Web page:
Emil Kaufmann

"Giambattista Piranesi" in Architecture in the Age of Reason

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281. Piranesi, Opere varie, pl. 18. Focillon, Catalogue, no. 126. Bossert, "Phantastische Architekturen," ill. p. 34. Nikolaus Pevsner and S. Lang, "Apollo or Baboon," Architectural Review CIV (1948), ill. p. 276.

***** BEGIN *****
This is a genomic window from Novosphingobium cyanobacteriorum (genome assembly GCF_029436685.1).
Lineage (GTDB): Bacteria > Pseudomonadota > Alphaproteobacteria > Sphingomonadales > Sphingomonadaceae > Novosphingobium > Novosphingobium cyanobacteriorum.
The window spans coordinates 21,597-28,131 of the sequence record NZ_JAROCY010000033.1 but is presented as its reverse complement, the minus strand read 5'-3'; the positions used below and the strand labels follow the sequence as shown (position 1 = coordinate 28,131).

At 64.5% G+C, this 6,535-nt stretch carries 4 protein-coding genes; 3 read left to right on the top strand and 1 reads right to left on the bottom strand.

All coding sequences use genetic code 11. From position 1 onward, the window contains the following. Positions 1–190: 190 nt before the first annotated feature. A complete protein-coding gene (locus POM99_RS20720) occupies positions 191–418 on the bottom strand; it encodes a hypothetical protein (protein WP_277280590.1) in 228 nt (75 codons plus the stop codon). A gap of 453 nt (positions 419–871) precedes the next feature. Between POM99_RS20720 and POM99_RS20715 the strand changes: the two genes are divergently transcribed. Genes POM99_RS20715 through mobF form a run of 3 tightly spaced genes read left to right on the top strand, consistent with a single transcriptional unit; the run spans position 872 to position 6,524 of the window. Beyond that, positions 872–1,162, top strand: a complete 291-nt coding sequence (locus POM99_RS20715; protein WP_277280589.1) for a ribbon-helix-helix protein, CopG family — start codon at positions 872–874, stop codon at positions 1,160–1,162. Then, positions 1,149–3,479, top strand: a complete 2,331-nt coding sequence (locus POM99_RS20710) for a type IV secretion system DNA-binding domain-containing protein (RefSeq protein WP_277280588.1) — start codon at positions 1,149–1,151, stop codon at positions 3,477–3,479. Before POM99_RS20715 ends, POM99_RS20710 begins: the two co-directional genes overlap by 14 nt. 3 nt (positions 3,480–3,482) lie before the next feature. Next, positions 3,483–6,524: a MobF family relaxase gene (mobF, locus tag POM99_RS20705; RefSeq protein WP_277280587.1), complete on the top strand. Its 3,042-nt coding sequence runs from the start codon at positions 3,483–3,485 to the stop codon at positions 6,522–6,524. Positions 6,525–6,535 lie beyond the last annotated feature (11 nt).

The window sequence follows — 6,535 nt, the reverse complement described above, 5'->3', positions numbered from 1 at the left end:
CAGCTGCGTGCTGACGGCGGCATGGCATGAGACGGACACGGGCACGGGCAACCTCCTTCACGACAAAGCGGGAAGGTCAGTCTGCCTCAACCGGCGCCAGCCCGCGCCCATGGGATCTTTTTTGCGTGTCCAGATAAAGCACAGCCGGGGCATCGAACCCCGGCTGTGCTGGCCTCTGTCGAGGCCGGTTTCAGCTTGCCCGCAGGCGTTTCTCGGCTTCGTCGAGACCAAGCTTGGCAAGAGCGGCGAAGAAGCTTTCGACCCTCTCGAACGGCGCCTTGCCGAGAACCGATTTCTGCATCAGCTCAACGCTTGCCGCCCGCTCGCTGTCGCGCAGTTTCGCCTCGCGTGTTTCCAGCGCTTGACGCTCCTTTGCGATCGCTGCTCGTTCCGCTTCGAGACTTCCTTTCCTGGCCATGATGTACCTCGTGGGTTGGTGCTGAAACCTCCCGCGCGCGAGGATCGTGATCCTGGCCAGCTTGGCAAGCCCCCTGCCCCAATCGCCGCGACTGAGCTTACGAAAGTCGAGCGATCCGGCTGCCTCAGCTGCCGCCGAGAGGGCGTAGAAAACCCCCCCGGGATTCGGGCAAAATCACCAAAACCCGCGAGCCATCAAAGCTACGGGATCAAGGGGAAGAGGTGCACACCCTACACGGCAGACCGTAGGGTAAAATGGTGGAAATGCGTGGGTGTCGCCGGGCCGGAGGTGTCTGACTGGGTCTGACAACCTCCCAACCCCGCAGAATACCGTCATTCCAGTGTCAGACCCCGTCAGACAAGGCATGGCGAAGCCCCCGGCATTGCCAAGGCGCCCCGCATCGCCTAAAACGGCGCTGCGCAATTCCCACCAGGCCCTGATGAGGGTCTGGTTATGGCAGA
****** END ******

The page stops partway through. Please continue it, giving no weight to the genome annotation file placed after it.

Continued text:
The characteristics of the designs in the Parere reappear in the etching inscribed Appartenenze d'antiche terme con scale che conducono alia palestra, e al teatro (probably dating from the 1750's).281 There are, once more, fantastic structures made up of incongruous elements: twin aedicules are superposed on multicolumned pedimented gateways. Only at closer inspection do we detect that these strange piles form the bases of piers from which arches rise. Piranesi was aware that the inconsistent combination of aedicules and gateways would not make sense, could they not be interpreted as parts of the piers. Thus, on second thought, he rationalized the pile of superposed structures in order to justify the weird composition. It seems that the idea underlying the design was not so much the definite concept of some building, but the vague concept of an entirely new order of disparate elements. There can be no doubt that the impressive composition emerged spontaneously from the depth of his artistic emotion. Whereas Guarini's "excesses" always remained within the framework of the Baroque system, Piranesi felt the urge to arrange the components in a new, free manner.




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